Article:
The very name of this train conjures up Eastern mystery and dark, handsome strangers - and murder (the fictional kind). This venerable route was once associated with all the magic and mystique of Istanbul, which was considered the gateway to the east. The legendary train service no longer exists, but a private company, the Venice Simplon-Orient-Express, has refurbished some of the old carriages and now runs a service that pleasantly echoes that most famous of train. Passengers sleep, dine and drink expensive bubbly in beautifully restored vintage 1930s art deco carriages, waited on by uniformed stewards. The Venice to Istanbul route connects two of the most beautiful northern hemisphere cities with a two night stop in either Budapest or Vienna. Suites are composed of two connecting cabins. Guests can lounge on banquette sofas in their private dining room before retiring to sumptuous beds in the sleeping quarters. The passenger train enjoyed a resurgence of interest in the mid 70s with a film adaption of Agatha Christie's 1934 murder mystery novel Murder on the Orient Express. The film's star spangled cast - including Sean Connery, Ingrid Bergman and John Gielgud - was a box office smash and prompted a surge of bookings for the train.
4. The Royal Scotsman, Edinburgh - The Scottish Highlands
The Royal Scotsman
Scotland’s luxury train offers 2-7 night tours of the Scottish Highlands. The aim is to create the rail equivalent of a Scottish five-star country house hotel, and they do a pretty good job, with cabins decked out with polished wood and brass and decorated with tartan, marquetry walls and antique fittings. Only 36 passengers are allowed, and with a passenger-staff ratio of 3:1 you really are getting exclusive treatment. The (substantial) price includes amazing food, wine and service as well as some carefully chosen off-board excursions such as distilleries, clay pigeon shooting and, of course, castles. In between, take in the stunning and mountainous scenery of the Scottish Highlands as you wind in and out of pretty coastal towns and along mountain ranges.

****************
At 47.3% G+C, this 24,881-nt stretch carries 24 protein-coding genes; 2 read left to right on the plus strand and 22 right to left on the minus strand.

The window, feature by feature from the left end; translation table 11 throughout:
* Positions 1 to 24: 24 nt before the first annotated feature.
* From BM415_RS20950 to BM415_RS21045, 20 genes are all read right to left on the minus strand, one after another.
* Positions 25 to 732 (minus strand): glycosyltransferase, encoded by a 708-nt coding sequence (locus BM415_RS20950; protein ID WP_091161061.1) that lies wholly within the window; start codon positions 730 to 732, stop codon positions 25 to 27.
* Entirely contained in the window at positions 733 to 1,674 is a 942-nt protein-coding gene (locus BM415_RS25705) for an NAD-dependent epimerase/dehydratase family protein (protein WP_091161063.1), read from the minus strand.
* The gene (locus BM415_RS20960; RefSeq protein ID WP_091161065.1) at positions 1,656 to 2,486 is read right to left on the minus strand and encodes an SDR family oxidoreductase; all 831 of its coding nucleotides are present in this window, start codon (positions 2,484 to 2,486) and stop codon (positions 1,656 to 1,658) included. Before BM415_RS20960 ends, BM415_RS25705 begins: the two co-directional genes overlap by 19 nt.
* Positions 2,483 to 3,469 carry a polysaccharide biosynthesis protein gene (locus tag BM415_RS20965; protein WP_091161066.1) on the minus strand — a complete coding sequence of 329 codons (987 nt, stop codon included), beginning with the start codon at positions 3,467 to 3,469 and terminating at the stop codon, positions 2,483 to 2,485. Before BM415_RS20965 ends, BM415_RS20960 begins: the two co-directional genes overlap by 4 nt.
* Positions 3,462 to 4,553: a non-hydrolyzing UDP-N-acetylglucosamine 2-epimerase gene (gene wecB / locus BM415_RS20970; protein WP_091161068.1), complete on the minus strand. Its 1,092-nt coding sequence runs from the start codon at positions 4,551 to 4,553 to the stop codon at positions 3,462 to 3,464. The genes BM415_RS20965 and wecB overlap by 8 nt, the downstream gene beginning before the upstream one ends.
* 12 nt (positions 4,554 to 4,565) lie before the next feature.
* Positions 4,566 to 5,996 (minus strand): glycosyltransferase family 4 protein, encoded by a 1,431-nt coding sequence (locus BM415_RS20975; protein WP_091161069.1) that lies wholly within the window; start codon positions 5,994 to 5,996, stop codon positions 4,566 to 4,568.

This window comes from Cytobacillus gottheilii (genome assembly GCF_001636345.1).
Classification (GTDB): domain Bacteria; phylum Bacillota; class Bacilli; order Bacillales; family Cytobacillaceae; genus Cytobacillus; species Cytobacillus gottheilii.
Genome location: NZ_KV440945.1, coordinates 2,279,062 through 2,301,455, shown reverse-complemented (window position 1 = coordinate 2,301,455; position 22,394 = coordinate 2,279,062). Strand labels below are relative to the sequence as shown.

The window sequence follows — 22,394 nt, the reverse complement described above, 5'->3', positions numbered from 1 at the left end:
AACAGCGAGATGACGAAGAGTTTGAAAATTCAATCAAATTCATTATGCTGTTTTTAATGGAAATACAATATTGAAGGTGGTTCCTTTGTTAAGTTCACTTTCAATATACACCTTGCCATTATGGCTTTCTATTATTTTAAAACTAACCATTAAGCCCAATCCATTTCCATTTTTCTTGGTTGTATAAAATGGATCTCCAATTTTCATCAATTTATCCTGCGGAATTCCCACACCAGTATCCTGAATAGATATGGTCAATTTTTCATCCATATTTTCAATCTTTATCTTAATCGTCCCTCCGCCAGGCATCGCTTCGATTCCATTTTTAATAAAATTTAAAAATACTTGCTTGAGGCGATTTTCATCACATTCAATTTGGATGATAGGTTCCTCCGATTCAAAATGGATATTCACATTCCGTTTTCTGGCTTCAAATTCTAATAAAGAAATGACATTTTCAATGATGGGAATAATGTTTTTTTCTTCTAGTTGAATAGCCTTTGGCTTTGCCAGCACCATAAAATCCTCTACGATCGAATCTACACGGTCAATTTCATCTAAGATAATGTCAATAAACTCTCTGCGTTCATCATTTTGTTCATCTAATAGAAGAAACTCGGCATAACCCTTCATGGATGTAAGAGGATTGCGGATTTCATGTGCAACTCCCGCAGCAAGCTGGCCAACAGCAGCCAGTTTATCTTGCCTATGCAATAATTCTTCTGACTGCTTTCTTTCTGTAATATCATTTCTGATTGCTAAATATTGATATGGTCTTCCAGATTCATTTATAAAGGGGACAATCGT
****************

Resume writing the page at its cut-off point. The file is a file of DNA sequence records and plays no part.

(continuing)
5. El Transcantabrico - Northern Spain
El Transcantabrico
This elegant blue and white luxury train traverses Northern Spain, from either Santiago de Compostela to Leon, or the other way around. The magical landscape of northern Spain waits, from the rich lands of Castile to the Bay of Biscay. Inside, luxurious suites are decked out with wooden veneers and sumptuous upholstery, creating a five-star hotel atmosphere that is both elegant and relaxing. A luxury coach takes passengers to and from destinations along the way, including top restaurants, art galleries, monuments and striking landscapes. The train has six sleepers, each with four double en suite compartments. A new service introduced a couple of years ago now allows passengers to book Preferente Suites, which take up half a train car each. These suites are 129 square feet and have a private lounge area as well as a flat screen television, computer and lots of luxurious touches.

As well as being romantic, long-distance train travel is also practical. Sleeper trains allow you to cover many miles while you sleep, allowing you to bound out of bed relaxed and ready for a day’s sightseeing. Combining sleeping with travelling also allows you to save on expensive hotels, and there’s no need to lug your belongings around with you.
Many travellers believe there is no better way to see the world than from the window of a train. And, as Paul Theroux wrote, you never know what to expect on a train journey: “Anything is possible on a train: a great meal, a binge, a visit from card players, an intrigue, a good night's sleep, and strangers' monologues framed like Russian short stories.”